L.J. Sellers is an award-winning journalist and the author of the bestselling Detective Jackson mystery/suspense series: The Sex Club, Secrets to Die For, Thrilled to Death, Passions of the Dead, Dying for Justice, Liars, Cheaters & Thieves, and Rules of Crime. Her novels have been highly praised by Mystery Scene, Crimespree, and RT Reviews, and the series is a Kindle bestseller. L.J. also has three standalone thrillers: The Baby Thief, The Gauntlet Assassin, and The Suicide Effect. When not plotting murders, she enjoys performing standup comedy, cycling, social networking, and attending mystery conferences. She’s also been known to jump out of airplanes. Welcome to Book Blather, L.J.
This summer I gave away my last stack of bookmarks at an art fair. When I got home, I wrote on my to-do list: Order more bookmarks? The question indicates just how much this industry has changed. Last year, having bookmarks seemed essential. I would have never let myself even run low, let alone run out completely. Yet now, I’m not sure I should spend money to buy more.
Besides the two local book events I attend each year—Art & the Vineyard (July) and Holiday Market (Dec.)—where else can I give them away?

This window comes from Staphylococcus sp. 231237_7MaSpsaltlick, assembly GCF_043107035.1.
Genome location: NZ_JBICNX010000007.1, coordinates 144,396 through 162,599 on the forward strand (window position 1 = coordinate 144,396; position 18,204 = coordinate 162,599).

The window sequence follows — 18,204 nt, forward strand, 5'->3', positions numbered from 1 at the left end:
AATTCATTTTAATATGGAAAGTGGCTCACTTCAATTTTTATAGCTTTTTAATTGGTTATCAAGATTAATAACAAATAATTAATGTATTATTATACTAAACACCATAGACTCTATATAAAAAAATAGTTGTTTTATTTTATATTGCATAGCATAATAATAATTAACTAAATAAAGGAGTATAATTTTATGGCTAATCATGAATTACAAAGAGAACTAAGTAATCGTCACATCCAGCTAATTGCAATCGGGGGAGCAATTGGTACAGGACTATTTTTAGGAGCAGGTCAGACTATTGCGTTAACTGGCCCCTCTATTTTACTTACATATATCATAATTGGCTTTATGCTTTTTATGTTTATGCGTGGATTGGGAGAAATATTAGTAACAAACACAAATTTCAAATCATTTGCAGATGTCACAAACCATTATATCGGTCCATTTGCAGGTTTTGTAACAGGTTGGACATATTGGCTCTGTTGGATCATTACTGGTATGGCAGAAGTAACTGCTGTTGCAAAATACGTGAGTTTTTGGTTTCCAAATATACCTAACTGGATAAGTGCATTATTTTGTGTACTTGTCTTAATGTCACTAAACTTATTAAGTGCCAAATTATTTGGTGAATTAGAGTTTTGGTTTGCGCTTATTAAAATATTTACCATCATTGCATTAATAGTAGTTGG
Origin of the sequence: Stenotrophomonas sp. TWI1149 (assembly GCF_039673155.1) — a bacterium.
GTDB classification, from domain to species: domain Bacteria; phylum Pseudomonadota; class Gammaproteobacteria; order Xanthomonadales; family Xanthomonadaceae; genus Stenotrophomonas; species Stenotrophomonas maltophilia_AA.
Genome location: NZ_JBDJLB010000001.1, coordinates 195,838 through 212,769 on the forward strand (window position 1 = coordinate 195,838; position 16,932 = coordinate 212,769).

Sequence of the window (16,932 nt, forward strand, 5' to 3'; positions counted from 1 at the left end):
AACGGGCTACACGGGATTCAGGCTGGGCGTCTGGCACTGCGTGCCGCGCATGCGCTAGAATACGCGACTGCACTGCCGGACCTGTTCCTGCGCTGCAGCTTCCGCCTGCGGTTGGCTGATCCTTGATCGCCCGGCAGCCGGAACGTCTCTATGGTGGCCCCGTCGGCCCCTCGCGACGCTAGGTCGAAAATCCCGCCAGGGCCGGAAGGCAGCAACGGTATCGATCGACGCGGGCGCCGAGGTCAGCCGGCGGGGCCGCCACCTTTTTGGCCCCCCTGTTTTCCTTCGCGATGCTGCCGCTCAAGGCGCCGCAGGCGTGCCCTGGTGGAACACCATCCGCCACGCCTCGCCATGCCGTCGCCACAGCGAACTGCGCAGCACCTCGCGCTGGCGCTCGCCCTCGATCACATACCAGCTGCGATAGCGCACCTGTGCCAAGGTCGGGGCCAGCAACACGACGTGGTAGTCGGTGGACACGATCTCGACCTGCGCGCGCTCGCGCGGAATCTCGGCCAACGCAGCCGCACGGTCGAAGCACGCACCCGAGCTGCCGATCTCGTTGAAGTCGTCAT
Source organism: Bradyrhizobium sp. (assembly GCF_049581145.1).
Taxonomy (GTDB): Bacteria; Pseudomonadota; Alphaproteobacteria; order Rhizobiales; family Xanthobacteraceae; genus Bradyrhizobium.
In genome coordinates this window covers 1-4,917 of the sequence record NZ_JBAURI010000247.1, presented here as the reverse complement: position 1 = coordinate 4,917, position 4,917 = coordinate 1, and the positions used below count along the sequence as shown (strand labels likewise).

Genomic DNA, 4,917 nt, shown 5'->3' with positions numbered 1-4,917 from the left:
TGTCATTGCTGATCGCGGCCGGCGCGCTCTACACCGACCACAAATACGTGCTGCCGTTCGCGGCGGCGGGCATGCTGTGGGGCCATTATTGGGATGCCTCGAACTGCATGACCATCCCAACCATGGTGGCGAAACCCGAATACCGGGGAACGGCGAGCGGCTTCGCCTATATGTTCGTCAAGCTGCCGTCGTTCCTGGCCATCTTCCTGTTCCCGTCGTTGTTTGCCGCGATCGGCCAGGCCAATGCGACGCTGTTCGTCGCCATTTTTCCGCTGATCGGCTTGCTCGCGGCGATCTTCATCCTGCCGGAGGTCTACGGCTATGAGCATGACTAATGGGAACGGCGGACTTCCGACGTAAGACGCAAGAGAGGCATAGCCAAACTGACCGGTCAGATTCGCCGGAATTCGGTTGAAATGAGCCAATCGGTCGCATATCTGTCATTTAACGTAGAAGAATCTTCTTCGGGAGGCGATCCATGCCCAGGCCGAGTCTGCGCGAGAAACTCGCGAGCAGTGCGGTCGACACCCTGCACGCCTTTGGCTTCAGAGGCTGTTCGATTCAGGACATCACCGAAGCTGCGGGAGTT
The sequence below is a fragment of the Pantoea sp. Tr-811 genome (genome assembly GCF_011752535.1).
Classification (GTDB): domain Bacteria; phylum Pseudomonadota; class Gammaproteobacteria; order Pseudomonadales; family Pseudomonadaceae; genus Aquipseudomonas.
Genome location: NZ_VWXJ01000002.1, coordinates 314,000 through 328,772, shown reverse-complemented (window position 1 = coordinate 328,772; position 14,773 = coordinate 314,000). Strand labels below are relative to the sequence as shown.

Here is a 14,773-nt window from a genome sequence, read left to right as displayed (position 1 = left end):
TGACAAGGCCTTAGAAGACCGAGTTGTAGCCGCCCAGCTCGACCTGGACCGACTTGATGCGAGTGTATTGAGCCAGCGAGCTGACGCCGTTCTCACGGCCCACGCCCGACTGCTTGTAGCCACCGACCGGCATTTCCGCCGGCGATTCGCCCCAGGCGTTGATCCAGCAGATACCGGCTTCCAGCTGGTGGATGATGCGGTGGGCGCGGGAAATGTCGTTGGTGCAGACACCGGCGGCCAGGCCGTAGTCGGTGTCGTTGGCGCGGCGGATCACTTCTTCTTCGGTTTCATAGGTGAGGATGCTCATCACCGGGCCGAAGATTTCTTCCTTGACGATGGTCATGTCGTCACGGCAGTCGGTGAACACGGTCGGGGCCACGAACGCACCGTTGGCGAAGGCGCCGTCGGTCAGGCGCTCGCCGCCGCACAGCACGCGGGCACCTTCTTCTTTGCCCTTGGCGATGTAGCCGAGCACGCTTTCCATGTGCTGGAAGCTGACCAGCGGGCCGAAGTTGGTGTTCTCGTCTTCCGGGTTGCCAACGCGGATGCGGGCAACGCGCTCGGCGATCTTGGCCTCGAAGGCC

I used to send them out with books I mailed—review copies, contest winners, gifts—but I don’t do much of that anymore. I sell mostly ebooks, and my readers typically want digital files as review copies and gifts. Not all readers, I know, but many. And the people still reading print books probably have more bookmarks than they’ll ever use.
I also send out fewer print books with every new release. When I published Liars, Cheaters & Thieves, I only sent seven review copies in print. Two years ago, I would have sent thirty. But I no longer waste money mailing books to organizations that have never reviewed my work. I used to think it was worth the cost of the book and postage. Now I don’t. Most of my regular reviewers want digital copies instead.
And I used to drop off bookmarks at our Borders store every two weeks, but we all know what happened to that.
I gave up most book signings long ago, so I don’t need bookmarks for them. I still take a few bookmarks to conferences and leave them on the crowded tables with everyone elses, but would it make any difference if I didn’t? Probably not. My name is in the brochure, and I’m usually on a panel or two, so readers hear about me. Those bookmarks probably get tossed in the recycling at the end of the convention…along with dozens of others (and postcards, flyers, etc.). Readers and writers seem happy to take my business card though.
So, will I print more? Maybe a hundred, in case I do World Book Night in April and give away a bunch of copies of The Sex Club…with a bookmark. Wouldn’t that be fun? After that, who knows? Maybe I’ll be done with them.
Another publishing staple on its way to becoming obsolete.
Does it make you a little sad? Or have you embraced the all-digital future?
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